Why Do Bucks Lose Their Antlers?

This is a great article written by Dave Kramer for Outdoor Life. We have many friends who enjoy looking for sheds, and we hope articles like this help you as you plan your trip looking for those often elusive drops. 

Why Do Bucks Lose Their Antlers?

It’s a question every deer hunter has asked at one point or another: Why do members of the deer family shed their antlers when they do? And are there any cues that tip us off about when they are going to shed?

Those are good questions, amplified by the relative inactivity of the off-season. In most places, big-game hunting has ended and early-season turkey hunting hasn’t begun. So we turn to shed hunting, hoping to get a piece of that elusive buck we may have missed during autumn. You’ll be a more effective shed hunter if you understand that members of the deer family shed and regrow antlers based on levels of testosterone and daylight. But, as with most topics, the longer answer is a bit more complicated and depends on a number of variables.

During the spring and summer months, the increasing photoperiod triggers hormones that encourage the growth of antlers. As fall approaches, the decreasing day length results in an increase in testosterone, causing bucks to shed their velvet and prepare their antlers for the upcoming rut. The amount of testosterone peaks in mid fall and begins to decline following the rut, as day length increases into late winter. The decline of testosterone triggers hormones to reabsorb calcium in the bone around the pedicle. This enables the antlers to be shed after some weeks of this testosterone decline.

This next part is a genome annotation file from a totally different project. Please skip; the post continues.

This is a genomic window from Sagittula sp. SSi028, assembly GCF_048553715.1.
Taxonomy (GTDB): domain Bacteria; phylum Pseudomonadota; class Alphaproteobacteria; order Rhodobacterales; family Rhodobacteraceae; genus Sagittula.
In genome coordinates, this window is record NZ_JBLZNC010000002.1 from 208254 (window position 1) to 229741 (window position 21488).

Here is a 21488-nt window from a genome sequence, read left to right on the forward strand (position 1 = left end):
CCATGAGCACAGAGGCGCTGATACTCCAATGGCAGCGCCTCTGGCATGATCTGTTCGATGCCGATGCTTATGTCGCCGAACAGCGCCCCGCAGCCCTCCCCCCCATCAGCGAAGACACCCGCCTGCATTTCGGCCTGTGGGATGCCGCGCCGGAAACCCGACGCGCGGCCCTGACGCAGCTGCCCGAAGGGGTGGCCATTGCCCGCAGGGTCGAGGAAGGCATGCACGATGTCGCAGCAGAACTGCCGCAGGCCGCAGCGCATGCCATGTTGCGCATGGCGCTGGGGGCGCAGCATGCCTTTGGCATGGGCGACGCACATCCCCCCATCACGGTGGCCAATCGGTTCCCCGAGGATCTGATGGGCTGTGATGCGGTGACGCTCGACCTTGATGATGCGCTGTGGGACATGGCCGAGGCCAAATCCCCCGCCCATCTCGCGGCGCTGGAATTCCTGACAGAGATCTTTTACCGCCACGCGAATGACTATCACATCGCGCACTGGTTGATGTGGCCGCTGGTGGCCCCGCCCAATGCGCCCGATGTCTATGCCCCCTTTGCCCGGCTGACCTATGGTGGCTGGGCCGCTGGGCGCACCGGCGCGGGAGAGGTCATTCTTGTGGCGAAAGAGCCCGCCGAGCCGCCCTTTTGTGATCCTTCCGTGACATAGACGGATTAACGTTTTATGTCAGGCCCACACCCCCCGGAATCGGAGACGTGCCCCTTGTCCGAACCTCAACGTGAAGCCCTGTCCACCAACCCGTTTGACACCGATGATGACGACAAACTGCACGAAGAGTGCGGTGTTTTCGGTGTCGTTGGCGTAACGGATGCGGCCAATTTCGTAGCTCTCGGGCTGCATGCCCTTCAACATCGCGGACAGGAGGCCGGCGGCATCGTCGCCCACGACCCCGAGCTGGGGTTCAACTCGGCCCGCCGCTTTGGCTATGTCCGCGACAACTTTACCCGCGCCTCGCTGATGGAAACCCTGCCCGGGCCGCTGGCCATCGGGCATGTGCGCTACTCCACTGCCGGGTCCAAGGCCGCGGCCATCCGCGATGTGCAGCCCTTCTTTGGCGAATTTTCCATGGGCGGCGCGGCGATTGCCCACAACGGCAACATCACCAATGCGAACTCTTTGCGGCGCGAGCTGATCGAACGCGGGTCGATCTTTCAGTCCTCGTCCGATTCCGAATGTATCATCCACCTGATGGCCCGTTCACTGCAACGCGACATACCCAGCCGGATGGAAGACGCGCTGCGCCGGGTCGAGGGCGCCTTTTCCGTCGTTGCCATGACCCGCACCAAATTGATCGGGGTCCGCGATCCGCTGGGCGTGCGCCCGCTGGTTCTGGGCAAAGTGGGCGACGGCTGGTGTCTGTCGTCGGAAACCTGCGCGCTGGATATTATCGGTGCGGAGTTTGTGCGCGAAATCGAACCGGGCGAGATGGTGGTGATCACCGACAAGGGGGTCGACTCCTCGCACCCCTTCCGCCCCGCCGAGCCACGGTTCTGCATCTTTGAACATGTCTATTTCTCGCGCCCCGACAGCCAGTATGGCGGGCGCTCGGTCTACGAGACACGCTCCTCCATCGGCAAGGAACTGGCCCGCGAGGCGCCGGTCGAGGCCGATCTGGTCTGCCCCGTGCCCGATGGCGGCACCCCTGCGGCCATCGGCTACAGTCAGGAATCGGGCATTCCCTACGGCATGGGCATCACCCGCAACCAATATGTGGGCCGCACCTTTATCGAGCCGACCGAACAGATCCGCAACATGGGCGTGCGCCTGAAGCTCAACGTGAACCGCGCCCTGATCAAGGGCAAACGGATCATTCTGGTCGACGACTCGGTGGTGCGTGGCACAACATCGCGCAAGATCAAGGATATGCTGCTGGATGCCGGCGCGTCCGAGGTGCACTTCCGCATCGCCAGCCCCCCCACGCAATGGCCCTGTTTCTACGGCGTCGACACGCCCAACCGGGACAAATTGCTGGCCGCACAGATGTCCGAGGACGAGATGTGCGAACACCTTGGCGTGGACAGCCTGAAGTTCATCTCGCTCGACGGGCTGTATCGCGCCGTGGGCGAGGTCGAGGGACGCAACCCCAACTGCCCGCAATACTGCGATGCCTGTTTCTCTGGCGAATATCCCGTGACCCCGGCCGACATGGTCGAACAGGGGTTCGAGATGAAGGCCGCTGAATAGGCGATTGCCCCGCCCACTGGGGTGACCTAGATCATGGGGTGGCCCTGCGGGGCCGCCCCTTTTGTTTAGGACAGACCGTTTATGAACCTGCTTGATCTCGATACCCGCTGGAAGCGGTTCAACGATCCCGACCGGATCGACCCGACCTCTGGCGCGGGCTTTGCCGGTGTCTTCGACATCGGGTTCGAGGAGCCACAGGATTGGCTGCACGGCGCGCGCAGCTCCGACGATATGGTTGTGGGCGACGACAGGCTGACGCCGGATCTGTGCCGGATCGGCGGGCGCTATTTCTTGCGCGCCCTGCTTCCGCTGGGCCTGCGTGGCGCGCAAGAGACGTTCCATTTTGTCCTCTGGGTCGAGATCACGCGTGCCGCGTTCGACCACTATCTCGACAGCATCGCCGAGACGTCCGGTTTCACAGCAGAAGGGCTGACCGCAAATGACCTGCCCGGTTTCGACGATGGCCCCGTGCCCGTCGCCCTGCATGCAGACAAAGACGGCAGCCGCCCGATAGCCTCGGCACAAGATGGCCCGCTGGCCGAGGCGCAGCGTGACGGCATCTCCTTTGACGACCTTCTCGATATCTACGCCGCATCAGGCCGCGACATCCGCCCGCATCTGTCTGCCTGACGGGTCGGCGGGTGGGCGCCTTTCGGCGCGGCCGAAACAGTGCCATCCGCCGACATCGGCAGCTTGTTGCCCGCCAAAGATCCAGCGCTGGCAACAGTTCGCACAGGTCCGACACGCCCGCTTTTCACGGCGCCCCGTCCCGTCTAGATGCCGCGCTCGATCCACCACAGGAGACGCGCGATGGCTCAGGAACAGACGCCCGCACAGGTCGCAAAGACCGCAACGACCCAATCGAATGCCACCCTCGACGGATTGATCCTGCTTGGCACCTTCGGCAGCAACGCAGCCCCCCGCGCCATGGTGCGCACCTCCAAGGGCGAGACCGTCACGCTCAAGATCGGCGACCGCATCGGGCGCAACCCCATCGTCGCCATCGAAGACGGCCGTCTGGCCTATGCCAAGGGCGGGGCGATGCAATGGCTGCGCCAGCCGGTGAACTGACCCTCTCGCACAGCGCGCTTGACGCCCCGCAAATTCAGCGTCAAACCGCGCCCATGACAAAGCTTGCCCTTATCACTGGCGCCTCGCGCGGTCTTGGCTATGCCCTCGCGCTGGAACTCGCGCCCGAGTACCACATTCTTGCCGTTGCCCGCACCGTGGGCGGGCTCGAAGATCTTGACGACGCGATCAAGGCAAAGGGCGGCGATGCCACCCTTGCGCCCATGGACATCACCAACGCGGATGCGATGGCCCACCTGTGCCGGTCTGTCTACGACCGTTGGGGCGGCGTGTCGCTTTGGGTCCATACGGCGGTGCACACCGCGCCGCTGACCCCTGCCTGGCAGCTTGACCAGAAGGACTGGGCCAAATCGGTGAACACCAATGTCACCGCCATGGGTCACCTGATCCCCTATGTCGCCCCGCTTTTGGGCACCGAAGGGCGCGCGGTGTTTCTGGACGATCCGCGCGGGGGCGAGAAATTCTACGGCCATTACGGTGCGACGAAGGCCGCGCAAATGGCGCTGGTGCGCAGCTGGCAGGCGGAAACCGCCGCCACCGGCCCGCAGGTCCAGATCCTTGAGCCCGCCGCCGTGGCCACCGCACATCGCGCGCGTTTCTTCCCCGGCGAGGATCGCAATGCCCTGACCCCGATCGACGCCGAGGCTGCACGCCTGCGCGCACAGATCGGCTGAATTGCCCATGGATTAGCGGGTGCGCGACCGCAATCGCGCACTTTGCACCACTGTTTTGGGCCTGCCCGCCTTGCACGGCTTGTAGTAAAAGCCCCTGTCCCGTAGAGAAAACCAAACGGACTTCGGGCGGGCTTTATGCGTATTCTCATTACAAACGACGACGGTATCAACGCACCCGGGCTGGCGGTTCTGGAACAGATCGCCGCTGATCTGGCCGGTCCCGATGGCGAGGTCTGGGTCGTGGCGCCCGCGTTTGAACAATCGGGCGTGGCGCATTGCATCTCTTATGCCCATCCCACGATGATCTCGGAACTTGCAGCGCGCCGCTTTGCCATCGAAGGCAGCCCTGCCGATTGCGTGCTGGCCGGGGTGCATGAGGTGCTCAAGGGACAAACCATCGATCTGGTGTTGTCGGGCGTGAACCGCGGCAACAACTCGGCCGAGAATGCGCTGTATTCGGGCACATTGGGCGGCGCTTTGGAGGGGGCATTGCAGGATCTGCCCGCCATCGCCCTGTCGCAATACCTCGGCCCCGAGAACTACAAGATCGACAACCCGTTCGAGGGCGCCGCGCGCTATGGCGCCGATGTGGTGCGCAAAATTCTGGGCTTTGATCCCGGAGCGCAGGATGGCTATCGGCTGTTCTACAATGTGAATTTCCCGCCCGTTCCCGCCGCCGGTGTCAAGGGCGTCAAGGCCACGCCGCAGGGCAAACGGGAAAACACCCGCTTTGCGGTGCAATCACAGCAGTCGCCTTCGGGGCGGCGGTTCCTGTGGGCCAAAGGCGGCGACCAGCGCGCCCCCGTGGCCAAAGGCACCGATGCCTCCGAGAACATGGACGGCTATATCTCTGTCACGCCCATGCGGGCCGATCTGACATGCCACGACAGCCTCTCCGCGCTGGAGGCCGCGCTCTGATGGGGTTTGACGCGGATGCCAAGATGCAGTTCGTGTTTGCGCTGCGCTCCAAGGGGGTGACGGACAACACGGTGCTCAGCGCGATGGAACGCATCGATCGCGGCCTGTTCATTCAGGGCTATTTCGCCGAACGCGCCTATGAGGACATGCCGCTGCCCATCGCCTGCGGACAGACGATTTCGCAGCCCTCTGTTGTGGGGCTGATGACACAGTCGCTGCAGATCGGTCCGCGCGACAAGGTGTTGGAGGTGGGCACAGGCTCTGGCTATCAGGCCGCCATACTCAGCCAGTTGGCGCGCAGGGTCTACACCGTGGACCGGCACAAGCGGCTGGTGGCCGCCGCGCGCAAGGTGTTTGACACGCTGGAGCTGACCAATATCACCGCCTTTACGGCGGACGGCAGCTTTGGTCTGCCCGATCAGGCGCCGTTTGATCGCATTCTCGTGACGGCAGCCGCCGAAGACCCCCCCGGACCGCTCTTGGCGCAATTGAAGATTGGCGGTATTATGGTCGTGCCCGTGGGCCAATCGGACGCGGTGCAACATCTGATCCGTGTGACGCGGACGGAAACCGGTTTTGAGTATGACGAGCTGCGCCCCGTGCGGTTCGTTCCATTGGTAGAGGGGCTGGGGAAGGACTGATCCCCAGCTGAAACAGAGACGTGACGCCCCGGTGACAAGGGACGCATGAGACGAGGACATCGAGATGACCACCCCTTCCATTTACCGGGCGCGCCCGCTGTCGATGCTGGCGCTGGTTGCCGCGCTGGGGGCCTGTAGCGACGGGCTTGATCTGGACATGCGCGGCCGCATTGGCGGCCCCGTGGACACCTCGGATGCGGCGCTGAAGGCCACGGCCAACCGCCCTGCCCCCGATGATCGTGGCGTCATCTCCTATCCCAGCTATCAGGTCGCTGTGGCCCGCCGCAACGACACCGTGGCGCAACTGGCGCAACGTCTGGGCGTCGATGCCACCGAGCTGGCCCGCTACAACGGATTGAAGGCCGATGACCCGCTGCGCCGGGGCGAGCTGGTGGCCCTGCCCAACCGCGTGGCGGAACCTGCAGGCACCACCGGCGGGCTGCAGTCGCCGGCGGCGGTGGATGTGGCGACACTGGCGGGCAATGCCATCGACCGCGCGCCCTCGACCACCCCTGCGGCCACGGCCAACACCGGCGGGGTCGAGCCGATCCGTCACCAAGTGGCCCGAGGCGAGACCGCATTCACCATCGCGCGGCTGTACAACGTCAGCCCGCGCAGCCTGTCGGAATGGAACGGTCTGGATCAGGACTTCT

In captivity, bucks often shed antlers within a few days of one another, but in the wild a number of factors influence antler shedding, including region, nutrition, stress, and injury. Antler shedding in northern latitudes often occurs around January and February, but in southern latitudes it can range from January to April.

Individuals in poor body condition may shed their antlers before deer with adequate food resources. Stressors such as a harsh winter or injuries that may have occurred during antler growth often result in earlier antler shedding as well.

Serious shed hunters who have tracked for several years the week or two when deer in their area cast their antlers will be at an advantage over those of us who go shed hunting on the odd weekend when the weather allows. But, just like hunting the bucks themselves, finding their freshly dropped sheds is largely a matter of luck and paying attention to both big trends and a few small details.

Photograph by Bill Kinney


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